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In Baltimore County, vote 'for' Questions A-O

Every large organization occasionally needs to clean up its records to reflect the times, and so it is with Baltimore County where the county charter, first written and adopted in 1956 and updated periodically since, is showing its age. The difference, however, between Baltimore County and the Elks Club, your local youth sports league or some large corporation is that voters have to give their OK to those updates.

Thus, one of the unexpected joys (well, perhaps, “burdens” is the more apt word) of voting in Baltimore County this year is signing off on such housekeeping matters as making sure the charter uses gender neutral language, that it no longer refers to a county agency that hasn’t existed in years and — a personal favorite — that it’s updated to reflect the fact that it is not actually the county attorney’s job to keep a journal of council proceedings. Exciting? Not really. Necessary? Absolutely.

For those bored already, let’s cut to the chase: Vote “for” Questions A-O which, in addition to such administrative niceties, approves routine borrowing ordinances. Specifically Questions G-O give the county authority to go to the bond market to borrow the money to build such things as schools, parks, waterway improvements, government buildings, landfills and on and on. Technically, this doesn’t give county officials authority to go out and spend taxpayer dollars willy-nilly, only the authority to issue bonds when it is deemed necessary. Annual budgets still must be proposed by the county executive and approved by the full County Council.

Mind you, the ballot questions might have been controversial this year. The commission in charge of the charter review considered recommending that the County Council be expanded but ultimately chose not to do so. Now, there’s an issue that might have The Sun’s readers actually still paying attention at this point on their ballots. Alas, it was not to be. Instead, voters will have to get fired up over whether a bill before the council should be allowed to exist for 40 days before expiring or, as Question C provides, exist for 65 days which simply gives the council more time to ponder an issue — not usually a bad thing.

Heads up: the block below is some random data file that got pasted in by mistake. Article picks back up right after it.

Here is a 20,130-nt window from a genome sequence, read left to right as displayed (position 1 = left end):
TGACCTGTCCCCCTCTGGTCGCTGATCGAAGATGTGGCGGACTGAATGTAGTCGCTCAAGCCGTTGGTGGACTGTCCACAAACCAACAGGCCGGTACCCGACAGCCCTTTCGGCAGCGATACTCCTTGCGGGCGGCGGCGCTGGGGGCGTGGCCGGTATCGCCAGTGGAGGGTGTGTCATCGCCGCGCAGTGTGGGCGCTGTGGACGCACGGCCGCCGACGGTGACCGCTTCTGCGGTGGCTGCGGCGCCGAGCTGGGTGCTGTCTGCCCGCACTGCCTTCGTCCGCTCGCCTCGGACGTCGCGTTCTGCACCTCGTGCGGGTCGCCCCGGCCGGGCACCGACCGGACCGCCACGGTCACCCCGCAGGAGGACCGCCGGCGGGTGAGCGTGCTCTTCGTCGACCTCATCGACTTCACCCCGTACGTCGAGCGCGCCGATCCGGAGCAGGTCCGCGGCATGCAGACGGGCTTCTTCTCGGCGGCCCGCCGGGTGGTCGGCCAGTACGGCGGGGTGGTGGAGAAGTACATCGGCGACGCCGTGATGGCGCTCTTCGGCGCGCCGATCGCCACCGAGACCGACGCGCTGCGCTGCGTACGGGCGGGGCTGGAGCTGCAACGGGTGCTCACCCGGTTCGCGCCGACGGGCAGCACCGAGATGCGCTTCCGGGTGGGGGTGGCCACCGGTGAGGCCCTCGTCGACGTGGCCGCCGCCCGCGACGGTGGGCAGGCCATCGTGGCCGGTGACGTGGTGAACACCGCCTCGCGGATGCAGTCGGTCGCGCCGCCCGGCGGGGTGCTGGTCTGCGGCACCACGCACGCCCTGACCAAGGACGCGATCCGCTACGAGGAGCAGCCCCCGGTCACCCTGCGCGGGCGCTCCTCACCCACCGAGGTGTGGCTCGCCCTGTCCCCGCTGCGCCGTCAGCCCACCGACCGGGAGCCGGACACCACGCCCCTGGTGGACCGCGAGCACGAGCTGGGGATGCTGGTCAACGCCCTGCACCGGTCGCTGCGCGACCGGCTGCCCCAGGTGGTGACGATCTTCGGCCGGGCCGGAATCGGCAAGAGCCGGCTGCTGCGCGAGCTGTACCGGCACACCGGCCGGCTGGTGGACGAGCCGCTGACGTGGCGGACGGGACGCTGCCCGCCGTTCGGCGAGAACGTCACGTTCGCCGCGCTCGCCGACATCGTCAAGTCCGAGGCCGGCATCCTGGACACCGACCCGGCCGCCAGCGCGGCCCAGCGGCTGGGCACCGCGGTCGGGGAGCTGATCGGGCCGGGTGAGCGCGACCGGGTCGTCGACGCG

Or how about Question F, which makes it clear that the Department of Public Works is in charge of county transportation needs? Well, yes it is, and now, if approved by voters, it will be clear in the charter — along with the observation that transit, bike lanes and pedestrian improvements are part of the mix.

Looking for a question that might actually give you pause? Your best bet is Question E if only because it speaks to the always buzzworthy issue of compensation for top county officials. But once again, there’s a lot less there than meets the eye. The measure doesn’t change compensation — up or down — for so-called “exempt employees,” it merely clarifies that the council will need to pass legislation each year to formally outline how those salaries and benefits are determined. This already happens with merit employees so it’s an overdue matter of transparency.

Finally, we would point to Question D as an example of the routine and boring but necessary nature of the charter changes. It clarifies that a re-elected county executive must put his department heads up for re-confirmation before the County Council. That’s been standard practice for at least the past two administrations but, well, you never know. It’s a sensible policy and voters can feel good about endorsing it.

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